New Names for Old Faces
The recent reorganization of Wolters Kluwer North America Tax & Legal Business left open a very interesting possibility—that the name CCH might no longer be the name of an organization by 2004.
There’s no doubt that the name CCH will stay on the market in terms of product lines. But one of four new units, currently called Tax and Accounting, just might end up as the Wolters Kluwer Tax and Accounting group, not CCH Tax and Accounting.
That’s a possibility held out by Kevin Robert, CEO of the unit that combines the CCH Tax Compliance (ProSystem operations), the CCH Federal and States Group, and such audit and accounting products from Aspen Publisher as the Miller Series (the former Harcourt Brace products) and the Accounting Research Manager (the former Andersen product). Sometime before the end of the year, we’ll see how visible the Wolters Kluwer name becomes.
But as major research companies establish Internet platforms to provide a single point of access, as they work to integrate their product liens, it’s easy to anticipate what Wolters Kluwer is doing happening at its major competitor, Thomson.
It is hard to miss the increasing visibility of the name Thomson in advertising for its operations that serve the public accounting market--RIA Interactive, RIA Tax Compliance, and Creative Solutions. The advertising for Thomson units now puts the Thomson name in larger type over the name of its operating units. While it is impossible to imagine market brands such as RIA or PPC being replaced, it’s easy to envision Thomson moving in the same direction that Wolters Kluwer appears to be headed in terms of corporate organization.
Thomson has been working for strong links between its units. CCH is planning a new roll out of its Tax Research Network by next year, and LexisNexis, which competes in both the accounting and legal markets, says it will have a major new platform for its products. Single point of contact is on its way.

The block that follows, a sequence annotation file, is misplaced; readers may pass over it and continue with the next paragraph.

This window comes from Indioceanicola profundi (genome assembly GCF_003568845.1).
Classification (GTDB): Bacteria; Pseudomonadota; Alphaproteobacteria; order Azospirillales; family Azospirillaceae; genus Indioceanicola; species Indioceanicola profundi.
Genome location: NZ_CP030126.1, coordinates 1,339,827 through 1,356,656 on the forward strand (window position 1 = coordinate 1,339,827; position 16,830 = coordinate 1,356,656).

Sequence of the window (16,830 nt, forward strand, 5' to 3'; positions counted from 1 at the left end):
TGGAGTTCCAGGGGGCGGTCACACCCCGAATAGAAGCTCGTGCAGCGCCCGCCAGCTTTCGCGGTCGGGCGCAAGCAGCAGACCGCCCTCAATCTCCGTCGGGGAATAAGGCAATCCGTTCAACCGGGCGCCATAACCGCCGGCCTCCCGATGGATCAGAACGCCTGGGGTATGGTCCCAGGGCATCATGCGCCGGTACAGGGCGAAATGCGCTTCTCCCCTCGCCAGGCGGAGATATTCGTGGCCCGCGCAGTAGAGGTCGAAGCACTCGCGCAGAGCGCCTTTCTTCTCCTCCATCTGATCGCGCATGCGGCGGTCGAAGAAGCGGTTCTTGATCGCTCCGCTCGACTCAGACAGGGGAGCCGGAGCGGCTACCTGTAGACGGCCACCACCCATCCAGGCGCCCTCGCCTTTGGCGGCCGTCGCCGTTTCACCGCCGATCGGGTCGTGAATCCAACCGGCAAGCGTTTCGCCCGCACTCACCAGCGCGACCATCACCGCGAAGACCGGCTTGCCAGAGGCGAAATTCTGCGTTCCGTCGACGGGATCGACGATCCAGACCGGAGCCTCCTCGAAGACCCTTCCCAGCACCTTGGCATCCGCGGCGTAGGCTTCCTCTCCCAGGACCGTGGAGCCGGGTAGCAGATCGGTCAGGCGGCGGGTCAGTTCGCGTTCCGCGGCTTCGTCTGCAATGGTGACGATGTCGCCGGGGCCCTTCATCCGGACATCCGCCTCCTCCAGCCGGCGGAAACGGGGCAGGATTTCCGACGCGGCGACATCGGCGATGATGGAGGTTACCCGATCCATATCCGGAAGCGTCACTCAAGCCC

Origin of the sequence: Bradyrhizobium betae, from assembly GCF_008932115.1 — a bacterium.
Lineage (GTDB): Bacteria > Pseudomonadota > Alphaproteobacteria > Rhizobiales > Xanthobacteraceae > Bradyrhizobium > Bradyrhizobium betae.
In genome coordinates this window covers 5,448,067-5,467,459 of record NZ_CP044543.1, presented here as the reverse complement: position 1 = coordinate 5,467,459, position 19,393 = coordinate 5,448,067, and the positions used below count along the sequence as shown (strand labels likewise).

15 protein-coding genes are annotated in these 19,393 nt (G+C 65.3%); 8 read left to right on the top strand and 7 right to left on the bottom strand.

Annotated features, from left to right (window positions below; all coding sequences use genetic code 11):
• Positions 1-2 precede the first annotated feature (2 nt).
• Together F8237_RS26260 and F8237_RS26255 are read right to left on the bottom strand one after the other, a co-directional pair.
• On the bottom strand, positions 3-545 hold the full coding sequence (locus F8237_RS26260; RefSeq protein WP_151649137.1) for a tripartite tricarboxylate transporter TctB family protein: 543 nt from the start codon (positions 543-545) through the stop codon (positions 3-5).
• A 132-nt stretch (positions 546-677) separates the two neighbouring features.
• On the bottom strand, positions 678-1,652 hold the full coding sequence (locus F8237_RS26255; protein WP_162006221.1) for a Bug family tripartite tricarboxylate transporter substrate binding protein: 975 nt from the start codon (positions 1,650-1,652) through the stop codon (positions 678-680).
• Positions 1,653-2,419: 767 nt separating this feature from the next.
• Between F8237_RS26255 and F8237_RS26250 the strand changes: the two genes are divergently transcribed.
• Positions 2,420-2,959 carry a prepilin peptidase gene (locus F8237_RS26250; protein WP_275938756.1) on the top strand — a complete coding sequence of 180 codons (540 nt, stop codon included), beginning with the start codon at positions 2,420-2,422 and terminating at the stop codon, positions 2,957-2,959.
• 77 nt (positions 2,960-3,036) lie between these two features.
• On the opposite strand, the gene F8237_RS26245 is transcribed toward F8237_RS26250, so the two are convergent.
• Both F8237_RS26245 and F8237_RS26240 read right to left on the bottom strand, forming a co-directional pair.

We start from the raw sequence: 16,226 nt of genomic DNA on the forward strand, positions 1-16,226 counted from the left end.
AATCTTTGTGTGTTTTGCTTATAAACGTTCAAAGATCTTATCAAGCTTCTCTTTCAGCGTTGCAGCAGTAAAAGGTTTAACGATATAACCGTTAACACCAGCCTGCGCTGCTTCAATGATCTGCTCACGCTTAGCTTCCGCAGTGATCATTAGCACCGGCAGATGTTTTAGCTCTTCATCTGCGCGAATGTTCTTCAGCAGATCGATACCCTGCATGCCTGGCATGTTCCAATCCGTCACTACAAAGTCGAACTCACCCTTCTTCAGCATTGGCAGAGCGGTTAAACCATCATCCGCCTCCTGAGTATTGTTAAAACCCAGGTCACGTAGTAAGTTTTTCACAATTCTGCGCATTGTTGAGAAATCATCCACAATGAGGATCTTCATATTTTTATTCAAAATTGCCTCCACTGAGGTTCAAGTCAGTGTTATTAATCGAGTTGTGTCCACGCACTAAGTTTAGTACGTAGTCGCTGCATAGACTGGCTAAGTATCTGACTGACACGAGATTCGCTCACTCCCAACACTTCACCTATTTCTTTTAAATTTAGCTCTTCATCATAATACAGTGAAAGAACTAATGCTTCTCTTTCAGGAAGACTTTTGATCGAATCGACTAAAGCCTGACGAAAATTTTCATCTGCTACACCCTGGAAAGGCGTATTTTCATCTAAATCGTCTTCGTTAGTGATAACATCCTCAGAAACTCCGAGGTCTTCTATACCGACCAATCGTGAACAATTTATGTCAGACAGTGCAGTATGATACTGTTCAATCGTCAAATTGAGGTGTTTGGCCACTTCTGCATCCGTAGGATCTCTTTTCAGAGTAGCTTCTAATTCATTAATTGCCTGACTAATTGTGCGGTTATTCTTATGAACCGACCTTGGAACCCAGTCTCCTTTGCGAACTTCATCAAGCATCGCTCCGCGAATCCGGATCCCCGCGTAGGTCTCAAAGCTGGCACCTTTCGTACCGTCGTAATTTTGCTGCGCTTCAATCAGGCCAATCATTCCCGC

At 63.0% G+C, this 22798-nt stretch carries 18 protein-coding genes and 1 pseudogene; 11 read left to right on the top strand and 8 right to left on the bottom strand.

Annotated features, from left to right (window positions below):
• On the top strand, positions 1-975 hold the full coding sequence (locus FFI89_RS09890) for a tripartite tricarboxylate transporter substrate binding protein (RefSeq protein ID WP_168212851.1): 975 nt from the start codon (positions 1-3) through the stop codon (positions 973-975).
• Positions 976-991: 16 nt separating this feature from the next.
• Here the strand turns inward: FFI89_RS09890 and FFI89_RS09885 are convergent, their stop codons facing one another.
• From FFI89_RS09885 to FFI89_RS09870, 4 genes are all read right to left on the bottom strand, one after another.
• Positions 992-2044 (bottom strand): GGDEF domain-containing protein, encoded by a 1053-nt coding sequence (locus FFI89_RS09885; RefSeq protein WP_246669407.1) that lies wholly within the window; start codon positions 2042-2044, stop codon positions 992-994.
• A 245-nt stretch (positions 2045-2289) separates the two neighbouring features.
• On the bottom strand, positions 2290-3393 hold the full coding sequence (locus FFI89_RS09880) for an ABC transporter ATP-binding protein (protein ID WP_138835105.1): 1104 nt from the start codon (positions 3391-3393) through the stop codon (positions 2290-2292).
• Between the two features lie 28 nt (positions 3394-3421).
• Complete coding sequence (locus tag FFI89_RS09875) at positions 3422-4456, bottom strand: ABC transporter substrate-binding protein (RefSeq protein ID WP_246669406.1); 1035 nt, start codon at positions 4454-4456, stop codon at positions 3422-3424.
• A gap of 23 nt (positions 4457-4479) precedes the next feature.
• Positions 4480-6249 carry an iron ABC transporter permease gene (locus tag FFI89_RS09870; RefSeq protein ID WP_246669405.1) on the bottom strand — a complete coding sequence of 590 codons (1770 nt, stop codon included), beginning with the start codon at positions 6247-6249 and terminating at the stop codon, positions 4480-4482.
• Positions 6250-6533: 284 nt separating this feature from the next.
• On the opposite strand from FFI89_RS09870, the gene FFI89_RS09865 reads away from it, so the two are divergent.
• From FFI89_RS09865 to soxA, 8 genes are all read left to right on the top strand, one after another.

Besides enabling that one access point , companies developing software are likely to find it a lot easier to get product lines working together within single units, instead of trying to cross operation boundaries to formulate code that integrates. Besides, the name “Creative Solutions, RIA, PPC tax and accounting suite,” just doesn’t sit well on a pricing sheet. And if many of these products move to the Web, a short domain name has its benefits.
There’s already an example of such a naming pattern at Best Software, which bought Peachtree and MIP. While it leaves the product names on the market, Peachtree operates under the Small Business Division and MIP under the NonProfit and Government Division, although these groups are probably not going to end up tying their material together in the way CCH and Thomson are likely to.
And when you get down to it, companies that buy other companies expect to have the acquirer’s name as the one everybody knows. After all, that’s why it’s now Microsoft Business Solutions, not Great Plains anymore. Just call it pride of ownership.
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